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#10298

AetherSmyth
Participant

Vizio M70-C3

Okay, I completely removed the old report because it was based on a firmware several versions old; this report is based on v0.77 on a v1.5 DIY kit.

Update: Upgraded to v0.78; no changes in compatibility. Added result for Sega Master System.

Like many of the current crop of 4K TVs, the M70-C3 will perform differently depending on which HDMI port is used. For my testing, I used HDMI5 (the sole 4K@60-enabled port) and HDMI4 (one of the others). I did my actual testing with the OSSC plugged directly into the port being tested, but later confirmed that switching the signal through my AVR (a Denon AVR-S910W) with all the HDMI processing features turned off did not affect stability or lag.

I did testing using the 240p test suite for both Wii and Dreamcast (the only two consoles I can run it on at the moment), with RGB SCART sources switched through a gscartsw_lite, component through an Impact Acoustics 6/2 switch, and Dreamcast VGA plugged directly into the OSSC. For lag testing, I tested against a Sony PVM-14M4U I managed to get ahold of recently. I made sure to set the monitor up so that, in the frame of the test photos, it roughly matched the height and vertical positioning of the TV in order to avoid the risk of rolling-shutter error.

HDMI5

Lag: ~1 Frame
240p/480i Resync: ~3.3 Seconds

240p Passthrough: No
240p x2: Yes
240p x3: Yes
240p x4: No
240p x5: No

480i Passthrough: No
480i x2: Yes
480i x3: No
480i x4: No

480p Passthrough: Yes
480p x2: No

1080i Passthrough: Yes
1080i x2: Yes

Notes: This input is less compatible, but has far less picture processing and lag. Note that there are no scaling options when using this input; 720p and 1080i/p use the full screen, while 480p signals seem to be multiplied to 4x (the maximum integer scale possible) and then windowboxed.

HDMI4

Lag: ~3-5 Frames
240p/480i Resync: ~2.5 Seconds

240p Passthrough: No
240p x2: Yes
240p x3: Yes
240p x4: Yes
240p x5: Yes (All Modes)

480i Passthrough: Yes
480i x2: Yes
480i x3: No
480i x4: No

480p Passthrough: Yes
480p x2: No

1080i Passthrough: Yes
1080i x2: Yes

Notes: This input is much more compatible, but also has much more lag and intrusive picture processing. There are a few possible scaling options for a given resolution, supporting both 4:3 and 16:9 games when using a 480i/p console.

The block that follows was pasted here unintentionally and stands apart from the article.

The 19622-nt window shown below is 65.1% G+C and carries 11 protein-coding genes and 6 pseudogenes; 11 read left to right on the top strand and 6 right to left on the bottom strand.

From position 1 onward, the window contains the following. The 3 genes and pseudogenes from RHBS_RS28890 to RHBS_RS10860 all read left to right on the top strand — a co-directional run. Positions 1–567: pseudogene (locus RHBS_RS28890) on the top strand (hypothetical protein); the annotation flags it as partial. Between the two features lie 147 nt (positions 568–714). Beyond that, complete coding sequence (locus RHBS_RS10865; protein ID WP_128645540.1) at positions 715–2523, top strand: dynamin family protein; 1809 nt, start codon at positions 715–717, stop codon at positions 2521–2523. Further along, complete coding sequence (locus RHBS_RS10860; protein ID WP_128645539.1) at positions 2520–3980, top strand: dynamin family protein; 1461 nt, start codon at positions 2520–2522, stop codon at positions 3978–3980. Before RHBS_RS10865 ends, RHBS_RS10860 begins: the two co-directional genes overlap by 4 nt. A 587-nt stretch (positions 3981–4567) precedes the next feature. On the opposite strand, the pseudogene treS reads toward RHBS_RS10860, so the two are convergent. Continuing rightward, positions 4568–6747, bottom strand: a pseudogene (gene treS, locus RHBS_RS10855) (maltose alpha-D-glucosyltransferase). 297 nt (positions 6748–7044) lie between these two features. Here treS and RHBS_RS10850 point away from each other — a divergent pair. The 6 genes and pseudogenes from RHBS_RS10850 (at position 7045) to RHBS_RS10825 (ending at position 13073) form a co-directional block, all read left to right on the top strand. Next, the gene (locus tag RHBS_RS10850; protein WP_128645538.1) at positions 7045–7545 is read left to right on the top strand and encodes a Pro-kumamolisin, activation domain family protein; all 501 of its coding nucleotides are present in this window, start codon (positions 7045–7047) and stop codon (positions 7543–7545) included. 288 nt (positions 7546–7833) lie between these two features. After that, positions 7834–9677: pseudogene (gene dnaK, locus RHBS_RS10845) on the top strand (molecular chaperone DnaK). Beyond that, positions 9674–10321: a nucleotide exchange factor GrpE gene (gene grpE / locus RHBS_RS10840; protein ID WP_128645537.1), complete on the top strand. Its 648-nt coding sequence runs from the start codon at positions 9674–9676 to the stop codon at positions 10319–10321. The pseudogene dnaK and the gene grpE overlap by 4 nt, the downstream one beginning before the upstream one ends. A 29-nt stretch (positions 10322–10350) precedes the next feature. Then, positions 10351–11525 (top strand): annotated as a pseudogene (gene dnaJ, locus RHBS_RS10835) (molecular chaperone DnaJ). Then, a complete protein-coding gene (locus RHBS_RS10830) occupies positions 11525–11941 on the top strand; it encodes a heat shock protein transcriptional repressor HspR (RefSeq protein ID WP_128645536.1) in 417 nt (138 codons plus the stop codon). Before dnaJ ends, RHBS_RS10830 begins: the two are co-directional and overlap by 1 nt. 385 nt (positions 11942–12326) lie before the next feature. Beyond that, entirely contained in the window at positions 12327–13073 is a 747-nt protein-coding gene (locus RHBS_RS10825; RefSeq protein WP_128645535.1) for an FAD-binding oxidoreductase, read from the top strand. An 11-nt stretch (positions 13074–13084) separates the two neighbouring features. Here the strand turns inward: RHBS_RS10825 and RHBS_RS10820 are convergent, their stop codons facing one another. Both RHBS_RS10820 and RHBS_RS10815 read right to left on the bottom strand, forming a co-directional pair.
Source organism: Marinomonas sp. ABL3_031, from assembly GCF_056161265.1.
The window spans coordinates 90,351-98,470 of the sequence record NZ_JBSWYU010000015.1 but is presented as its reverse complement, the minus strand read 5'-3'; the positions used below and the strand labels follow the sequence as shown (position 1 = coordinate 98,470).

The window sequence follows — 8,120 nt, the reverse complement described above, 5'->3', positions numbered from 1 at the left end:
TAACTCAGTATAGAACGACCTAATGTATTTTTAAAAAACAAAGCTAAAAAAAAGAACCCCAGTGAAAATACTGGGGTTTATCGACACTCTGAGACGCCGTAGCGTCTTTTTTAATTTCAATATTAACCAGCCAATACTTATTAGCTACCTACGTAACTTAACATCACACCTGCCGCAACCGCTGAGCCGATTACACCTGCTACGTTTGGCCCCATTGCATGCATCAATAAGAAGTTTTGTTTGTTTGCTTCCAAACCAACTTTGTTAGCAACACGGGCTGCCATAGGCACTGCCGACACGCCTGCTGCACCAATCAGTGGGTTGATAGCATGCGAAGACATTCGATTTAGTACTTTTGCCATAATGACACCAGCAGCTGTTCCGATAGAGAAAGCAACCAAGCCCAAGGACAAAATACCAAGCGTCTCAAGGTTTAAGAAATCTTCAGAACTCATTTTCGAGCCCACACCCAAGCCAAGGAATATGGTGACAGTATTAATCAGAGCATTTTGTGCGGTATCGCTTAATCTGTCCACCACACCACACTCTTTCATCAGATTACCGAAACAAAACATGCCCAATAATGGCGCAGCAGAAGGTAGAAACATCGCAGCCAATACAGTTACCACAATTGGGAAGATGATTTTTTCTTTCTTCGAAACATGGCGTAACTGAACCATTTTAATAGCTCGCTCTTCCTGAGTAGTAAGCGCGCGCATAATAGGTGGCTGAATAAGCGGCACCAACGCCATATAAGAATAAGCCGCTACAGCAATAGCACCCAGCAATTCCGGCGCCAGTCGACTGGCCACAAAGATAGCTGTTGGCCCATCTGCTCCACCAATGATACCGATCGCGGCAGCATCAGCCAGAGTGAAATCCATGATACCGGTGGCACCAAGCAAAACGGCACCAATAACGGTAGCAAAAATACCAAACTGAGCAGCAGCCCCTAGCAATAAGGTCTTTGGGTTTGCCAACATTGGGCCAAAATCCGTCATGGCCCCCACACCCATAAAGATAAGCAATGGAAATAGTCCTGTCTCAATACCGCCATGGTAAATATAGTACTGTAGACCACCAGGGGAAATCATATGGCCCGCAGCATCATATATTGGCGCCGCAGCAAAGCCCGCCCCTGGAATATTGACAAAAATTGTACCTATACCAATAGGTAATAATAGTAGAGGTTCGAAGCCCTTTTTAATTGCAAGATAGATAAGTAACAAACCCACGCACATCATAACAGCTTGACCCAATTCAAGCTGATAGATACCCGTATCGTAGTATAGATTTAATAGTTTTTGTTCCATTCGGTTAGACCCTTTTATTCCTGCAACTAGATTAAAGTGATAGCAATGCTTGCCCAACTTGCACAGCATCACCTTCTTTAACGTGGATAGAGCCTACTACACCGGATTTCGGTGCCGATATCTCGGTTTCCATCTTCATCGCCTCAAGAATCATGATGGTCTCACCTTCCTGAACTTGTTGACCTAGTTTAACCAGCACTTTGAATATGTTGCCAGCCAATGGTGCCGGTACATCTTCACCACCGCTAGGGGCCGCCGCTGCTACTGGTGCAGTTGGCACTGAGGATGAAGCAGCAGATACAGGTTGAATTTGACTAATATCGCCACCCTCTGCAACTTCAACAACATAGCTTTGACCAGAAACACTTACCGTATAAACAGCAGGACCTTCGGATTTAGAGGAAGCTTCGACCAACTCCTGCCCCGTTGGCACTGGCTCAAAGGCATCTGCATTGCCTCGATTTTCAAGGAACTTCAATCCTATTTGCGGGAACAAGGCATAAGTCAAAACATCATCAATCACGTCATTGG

Consoles Tested

NES (NESRGB – RGB SCART)
Master System (RGB SCART)
Genesis (RGB SCART)
Super Nintendo (RGB SCART)
PlayStation (RGB SCART)
Saturn (RGB SCART)
Nintendo 64 (THS7314 Amp – RGB SCART)
Dreamcast (Kuro – VGA)
PlayStation 2 (Component)
Xbox (Component)
Wii (Component)

Other Thoughts

In general, both inputs were quite stable with signals from the latest firmware version

While the processing is lighter on HDMI5, it’s not entirely absent. It’s most noticeable in causing the scanlines to seemingly group into pairs of two that have a thin, hard-edged dark line between them and thicker, softer-edged lines on either side. I don’t find it visible from my viewing distance (about 10 feet from the 70″ TV), but if I were a bit closer it would definitely prove annoying.

Interestingly, when forced to resync, the picture doesn’t return on HDMI5 until around a second after the resolution information is displayed onscreen. When using HDMI4, by contrast, the picture returns at the same time its resolution info appears. This discrepancy appears to account for the shorter resync time when using HDMI4.

Overall, I’m reasonably pleased with the TV’s compatibility with the OSSC. I’m perfectly happy with linetriple for classic games, while I can bear with the lag to properly scale the 480i/p of later games. While I’d definitely be interested if a good 4K video scaler comes on the market to add to the chain here, as it stands now I’m happy enough with the setup as it is. Since my AVR has dual outputs, I was able to pretty easily set things up so that I can switch between HDMI4 and HDMI5 for the best of both worlds.